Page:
Living in Society

Culture of Open Inquiry

Green up on the Lake Macbride Trail.

In 1820 most countries started out on a relatively equal economic footing. Translation: People and regions were poor around the globe.

Author Jeffrey D. Sachs described this world:

Life expectancy was extremely low; children died in vast numbers in the now rich countries as well as the poor countries. Many waves of disease and epidemics, from the Black Death of Europe to smallpox and measles, regularly washed through society and killed mass numbers of people. Episodes of hunger and extreme weather and climate fluctuations sent societies crashing.

The End of Poverty: Economic Possibilities for Our Time, by Jeffrey D. Sachs.

What changed, according to Sachs, was the onset of the Industrial Revolution. Why did this happen in Britain before China, which had been the technological world leader for a millennium? In part, British society was relatively open after the decline of serfdom, its traditions of free speech and open debate contributed to the implementation of new ideas, and Britain became one of the leading centers of Europe’s scientific revolution. “With Britain’s political openness, speculative scientific thinking was given opportunity to thrive, and the scientific advances on the Continent stimulated an explosion of scientific discovery in England,” he wrote.

The impact of these conditions of intellectual inquiry is old news. Yet today’s Americans should take note as legislatures around the country restrict tenure among university professors, ban books, control school curriculum, regulate who can use which bathroom, and remove funding from projects that contribute to understanding of our most significant problems. Lawmakers are putting a damper on open inquiry. Dumbing down and censorship do not represent a path to create the explosion of new ideas and technological innovation needed to survive and thrive in the years ahead. Who could even have imagined this might become a concern?

The deliberate destruction of knowledge is not new. Libraries and archives have been attacked since ancient times. Today, public libraries fight for their very existence as they are censored, deprived of funding, and subject to pressure from political, religious and cultural forces. Open inquiry in this context is hobbled by real constraints.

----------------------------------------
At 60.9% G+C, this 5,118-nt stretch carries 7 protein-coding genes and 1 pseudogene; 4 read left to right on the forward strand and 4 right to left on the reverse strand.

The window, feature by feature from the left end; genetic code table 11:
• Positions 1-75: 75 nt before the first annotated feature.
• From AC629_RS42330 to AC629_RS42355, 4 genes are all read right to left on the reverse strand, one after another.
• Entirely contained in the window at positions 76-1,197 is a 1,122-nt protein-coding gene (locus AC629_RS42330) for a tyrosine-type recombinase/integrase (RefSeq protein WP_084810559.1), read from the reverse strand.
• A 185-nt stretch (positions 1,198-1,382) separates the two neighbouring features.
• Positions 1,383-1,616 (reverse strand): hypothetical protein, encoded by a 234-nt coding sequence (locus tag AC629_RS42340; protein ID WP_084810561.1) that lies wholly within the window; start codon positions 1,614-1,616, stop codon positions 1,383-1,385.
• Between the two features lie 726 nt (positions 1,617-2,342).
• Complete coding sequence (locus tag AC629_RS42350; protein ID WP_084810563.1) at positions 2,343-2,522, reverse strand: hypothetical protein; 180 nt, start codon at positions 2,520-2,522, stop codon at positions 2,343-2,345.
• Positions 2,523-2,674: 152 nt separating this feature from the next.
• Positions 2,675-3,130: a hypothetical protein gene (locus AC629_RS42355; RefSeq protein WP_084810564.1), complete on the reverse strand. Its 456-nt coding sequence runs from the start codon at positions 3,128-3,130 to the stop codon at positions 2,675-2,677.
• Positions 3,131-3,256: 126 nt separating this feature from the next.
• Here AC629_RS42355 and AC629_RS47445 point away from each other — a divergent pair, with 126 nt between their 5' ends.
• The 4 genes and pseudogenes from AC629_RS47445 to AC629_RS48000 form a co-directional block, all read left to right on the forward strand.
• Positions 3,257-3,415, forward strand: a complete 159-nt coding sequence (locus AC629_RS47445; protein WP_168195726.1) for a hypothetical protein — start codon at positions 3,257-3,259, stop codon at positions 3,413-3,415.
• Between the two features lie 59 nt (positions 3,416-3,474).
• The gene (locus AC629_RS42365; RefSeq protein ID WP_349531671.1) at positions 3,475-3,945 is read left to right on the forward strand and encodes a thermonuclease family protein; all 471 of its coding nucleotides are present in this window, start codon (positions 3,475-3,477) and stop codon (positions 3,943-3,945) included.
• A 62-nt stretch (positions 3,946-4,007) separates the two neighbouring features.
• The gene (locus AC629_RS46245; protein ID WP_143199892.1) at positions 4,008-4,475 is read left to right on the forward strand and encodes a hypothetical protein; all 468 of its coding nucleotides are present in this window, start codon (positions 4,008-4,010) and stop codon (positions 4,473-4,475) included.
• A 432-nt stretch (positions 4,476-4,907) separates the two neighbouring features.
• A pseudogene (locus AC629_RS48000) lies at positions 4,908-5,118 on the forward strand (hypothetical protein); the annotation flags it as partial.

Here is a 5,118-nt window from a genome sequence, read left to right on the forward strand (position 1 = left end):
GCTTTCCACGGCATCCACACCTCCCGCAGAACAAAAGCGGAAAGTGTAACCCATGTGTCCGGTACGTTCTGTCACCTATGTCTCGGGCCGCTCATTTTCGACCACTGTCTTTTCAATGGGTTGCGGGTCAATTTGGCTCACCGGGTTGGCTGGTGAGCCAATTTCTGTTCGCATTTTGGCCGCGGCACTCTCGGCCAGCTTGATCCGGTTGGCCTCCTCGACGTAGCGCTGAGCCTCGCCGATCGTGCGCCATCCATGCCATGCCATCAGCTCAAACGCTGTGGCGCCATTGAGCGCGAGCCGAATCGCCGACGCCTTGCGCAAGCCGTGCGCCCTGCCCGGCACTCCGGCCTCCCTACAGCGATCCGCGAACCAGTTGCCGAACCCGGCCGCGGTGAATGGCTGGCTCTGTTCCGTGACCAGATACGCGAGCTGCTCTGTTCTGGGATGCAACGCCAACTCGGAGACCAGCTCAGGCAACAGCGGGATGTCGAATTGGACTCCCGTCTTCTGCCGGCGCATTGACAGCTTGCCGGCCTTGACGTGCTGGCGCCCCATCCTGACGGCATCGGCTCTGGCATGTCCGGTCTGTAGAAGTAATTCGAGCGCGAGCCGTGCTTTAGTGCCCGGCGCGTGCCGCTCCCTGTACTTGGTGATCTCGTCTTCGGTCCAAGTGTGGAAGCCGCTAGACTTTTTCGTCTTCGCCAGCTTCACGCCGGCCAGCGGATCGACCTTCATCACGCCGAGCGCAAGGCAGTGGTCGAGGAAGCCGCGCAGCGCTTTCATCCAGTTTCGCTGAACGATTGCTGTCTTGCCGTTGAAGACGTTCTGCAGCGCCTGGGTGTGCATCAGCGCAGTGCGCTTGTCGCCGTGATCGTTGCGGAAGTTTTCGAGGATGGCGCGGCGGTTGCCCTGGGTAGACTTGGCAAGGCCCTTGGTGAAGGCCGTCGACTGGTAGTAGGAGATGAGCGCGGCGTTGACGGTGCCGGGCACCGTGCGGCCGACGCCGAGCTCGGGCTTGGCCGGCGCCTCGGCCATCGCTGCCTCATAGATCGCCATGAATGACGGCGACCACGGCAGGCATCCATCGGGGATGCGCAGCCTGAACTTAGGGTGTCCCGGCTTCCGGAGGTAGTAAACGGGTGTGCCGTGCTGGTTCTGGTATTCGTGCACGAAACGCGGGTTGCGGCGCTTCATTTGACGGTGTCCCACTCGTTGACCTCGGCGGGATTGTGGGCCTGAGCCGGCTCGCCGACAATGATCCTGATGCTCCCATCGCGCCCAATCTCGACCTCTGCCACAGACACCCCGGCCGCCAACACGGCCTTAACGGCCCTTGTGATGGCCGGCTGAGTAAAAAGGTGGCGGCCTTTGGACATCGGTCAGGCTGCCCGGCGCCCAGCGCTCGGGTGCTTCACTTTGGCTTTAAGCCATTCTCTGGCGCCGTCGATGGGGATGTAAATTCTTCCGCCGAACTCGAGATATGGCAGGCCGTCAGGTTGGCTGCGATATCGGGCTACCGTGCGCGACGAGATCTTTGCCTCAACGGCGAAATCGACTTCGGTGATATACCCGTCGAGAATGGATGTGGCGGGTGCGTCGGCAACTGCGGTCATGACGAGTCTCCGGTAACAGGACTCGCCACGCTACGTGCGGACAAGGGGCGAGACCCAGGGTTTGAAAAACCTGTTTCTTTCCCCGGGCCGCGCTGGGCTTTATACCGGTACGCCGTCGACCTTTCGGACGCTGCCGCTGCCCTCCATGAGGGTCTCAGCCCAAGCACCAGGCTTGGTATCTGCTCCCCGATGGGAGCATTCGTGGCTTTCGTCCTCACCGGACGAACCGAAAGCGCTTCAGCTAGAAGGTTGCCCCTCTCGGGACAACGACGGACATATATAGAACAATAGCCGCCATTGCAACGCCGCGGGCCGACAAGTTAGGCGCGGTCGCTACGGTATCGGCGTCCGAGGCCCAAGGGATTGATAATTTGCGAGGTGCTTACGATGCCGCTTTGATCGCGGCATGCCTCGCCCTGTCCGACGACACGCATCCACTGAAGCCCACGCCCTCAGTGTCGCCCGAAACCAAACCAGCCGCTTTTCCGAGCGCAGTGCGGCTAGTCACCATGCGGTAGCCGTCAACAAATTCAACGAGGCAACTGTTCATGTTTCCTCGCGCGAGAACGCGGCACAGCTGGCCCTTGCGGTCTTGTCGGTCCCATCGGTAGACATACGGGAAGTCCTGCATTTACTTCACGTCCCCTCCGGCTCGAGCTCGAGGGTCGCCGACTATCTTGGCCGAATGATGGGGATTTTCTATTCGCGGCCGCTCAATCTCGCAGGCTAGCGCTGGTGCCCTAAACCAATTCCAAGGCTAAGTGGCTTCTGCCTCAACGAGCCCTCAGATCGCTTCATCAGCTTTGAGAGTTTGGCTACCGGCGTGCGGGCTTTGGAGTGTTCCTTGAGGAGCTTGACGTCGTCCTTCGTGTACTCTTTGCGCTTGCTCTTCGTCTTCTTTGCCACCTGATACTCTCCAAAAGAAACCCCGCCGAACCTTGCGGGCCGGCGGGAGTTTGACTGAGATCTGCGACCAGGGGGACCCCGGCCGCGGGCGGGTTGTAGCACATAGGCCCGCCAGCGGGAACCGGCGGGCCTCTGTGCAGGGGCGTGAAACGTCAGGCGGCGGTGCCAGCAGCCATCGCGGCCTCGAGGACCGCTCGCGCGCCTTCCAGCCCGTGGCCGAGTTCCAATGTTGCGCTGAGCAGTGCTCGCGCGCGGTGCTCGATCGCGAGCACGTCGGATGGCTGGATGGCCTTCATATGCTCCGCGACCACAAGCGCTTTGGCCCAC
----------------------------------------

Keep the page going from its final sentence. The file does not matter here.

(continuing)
The latest hobble here in Iowa is elimination of funding for an important water quality sensor program at the IIHR Hydroscience and Engineering center at the University of Iowa’s College of Engineering. Erin Jordan of the Cedar Rapids Gazette covered the story here. “Iowa deploys about 70 sensors each year on streams and rivers across the state that measure nitrate loads and concentration so observers can tell whether water treatment plant upgrades, wetland improvements and agricultural conservation practices are working to reduce pollution,” Jordan wrote.

“Defunding progress reporting and monitoring is not the direction we should be going in our approach to nutrient pollution in Iowa,” Alicia Vasto, water program director for the Iowa Environmental Council told the Gazette. “Iowa taxpayers deserve accountability for the funding that is being spent on nutrient reduction practices.”

Hypoxia in the Gulf of Mexico, caused by nutrient runoff in Midwestern farming operations, is a problem. Closing down open inquiry into solutions to the problem is exactly the wrong direction.

We Americans are better off today than we were before the Industrial Revolution. The lesson that should be taught in schools is open inquiry into the problems of our day is as important as any curriculum item. Regretfully, my opinion may be viewed as that of just another advocate. In today’s society, the powers that be don’t want the rest of us to do too much thinking. Therein is the problem.